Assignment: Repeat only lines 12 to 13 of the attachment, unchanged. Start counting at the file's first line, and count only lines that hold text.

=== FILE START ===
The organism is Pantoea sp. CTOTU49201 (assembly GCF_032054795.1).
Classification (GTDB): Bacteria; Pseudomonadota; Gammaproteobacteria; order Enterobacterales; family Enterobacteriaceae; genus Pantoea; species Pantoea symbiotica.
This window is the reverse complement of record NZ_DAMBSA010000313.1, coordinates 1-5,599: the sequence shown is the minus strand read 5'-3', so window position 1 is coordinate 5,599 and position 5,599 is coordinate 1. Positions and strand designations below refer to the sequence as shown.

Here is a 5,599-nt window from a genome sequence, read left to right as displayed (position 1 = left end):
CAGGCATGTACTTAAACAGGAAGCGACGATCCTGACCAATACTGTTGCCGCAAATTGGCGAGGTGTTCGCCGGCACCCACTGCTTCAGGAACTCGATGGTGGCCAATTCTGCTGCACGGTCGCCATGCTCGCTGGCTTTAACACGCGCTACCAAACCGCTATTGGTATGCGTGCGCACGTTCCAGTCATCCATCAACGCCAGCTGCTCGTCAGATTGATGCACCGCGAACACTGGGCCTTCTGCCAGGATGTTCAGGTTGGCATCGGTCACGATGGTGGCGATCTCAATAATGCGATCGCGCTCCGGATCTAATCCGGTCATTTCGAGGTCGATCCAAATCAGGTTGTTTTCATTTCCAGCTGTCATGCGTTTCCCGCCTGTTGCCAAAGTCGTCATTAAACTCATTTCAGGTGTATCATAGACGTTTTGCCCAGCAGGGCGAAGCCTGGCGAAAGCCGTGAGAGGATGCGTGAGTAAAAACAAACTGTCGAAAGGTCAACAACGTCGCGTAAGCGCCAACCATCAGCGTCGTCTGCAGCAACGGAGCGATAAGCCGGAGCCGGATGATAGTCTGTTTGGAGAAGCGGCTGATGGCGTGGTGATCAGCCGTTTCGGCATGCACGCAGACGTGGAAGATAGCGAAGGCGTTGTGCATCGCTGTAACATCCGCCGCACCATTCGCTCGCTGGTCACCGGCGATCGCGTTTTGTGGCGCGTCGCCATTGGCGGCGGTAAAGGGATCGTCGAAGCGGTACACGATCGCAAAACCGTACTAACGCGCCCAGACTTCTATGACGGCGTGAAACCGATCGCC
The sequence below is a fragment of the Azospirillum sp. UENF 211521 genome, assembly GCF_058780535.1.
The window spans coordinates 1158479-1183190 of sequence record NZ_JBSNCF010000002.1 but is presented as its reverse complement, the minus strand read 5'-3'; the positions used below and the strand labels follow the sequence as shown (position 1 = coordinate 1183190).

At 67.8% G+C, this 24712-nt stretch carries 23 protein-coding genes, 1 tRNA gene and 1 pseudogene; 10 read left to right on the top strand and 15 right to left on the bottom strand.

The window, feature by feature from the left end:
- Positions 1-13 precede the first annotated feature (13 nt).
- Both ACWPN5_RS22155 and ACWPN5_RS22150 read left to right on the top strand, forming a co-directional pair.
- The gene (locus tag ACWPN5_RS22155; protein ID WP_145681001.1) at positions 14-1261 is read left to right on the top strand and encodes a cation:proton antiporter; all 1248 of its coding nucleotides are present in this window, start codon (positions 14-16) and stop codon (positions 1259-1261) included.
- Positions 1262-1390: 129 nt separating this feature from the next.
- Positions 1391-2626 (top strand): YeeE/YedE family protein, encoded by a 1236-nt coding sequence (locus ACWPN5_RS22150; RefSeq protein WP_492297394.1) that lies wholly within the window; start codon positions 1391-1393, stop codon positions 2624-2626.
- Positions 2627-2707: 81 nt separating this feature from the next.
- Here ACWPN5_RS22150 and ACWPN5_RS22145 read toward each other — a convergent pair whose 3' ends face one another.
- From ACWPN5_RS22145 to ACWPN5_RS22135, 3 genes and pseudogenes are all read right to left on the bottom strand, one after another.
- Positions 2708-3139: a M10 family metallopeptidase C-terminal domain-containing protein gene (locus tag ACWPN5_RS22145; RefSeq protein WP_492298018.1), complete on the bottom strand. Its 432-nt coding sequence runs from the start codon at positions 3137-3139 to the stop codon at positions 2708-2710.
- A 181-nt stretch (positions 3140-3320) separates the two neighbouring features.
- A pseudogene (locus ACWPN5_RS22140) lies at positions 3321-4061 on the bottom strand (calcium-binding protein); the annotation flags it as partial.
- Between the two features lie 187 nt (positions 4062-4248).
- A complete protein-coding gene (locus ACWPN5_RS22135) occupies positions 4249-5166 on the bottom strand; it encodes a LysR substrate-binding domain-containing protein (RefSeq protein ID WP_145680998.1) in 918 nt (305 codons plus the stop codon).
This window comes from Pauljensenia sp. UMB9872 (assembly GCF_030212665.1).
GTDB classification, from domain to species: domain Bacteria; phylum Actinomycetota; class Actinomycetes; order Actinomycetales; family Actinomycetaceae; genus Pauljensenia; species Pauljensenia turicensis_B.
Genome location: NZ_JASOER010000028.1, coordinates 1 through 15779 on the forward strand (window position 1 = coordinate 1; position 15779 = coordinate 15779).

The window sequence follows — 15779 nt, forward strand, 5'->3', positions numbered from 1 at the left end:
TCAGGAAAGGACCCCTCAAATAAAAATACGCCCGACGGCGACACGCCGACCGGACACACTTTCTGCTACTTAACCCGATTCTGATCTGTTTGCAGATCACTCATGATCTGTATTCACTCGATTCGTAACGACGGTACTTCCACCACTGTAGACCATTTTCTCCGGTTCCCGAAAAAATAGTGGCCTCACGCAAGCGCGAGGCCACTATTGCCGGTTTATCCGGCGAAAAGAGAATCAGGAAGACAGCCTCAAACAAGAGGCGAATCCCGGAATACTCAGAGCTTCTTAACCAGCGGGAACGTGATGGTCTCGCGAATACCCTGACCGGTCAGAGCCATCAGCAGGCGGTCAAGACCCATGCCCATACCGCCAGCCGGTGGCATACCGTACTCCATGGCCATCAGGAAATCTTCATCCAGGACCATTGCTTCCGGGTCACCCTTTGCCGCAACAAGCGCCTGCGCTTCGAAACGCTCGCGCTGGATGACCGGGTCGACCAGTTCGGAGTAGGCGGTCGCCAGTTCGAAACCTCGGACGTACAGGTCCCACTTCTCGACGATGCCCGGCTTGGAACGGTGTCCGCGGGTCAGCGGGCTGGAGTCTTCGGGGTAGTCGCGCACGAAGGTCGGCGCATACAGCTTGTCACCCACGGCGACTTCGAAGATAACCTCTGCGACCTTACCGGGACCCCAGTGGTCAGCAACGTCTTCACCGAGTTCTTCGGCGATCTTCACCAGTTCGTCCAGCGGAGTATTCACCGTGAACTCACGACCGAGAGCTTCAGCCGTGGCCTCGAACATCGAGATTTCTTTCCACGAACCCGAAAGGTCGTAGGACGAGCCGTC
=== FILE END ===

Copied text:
- The gene (locus tag ACWPN5_RS22155; protein ID WP_145681001.1) at positions 14-1261 is read left to right on the top strand and encodes a cation:proton antiporter; all 1248 of its coding nucleotides are present in this window, start codon (positions 14-16) and stop codon (positions 1259-1261) included.
- Positions 1262-1390: 129 nt separating this feature from the next.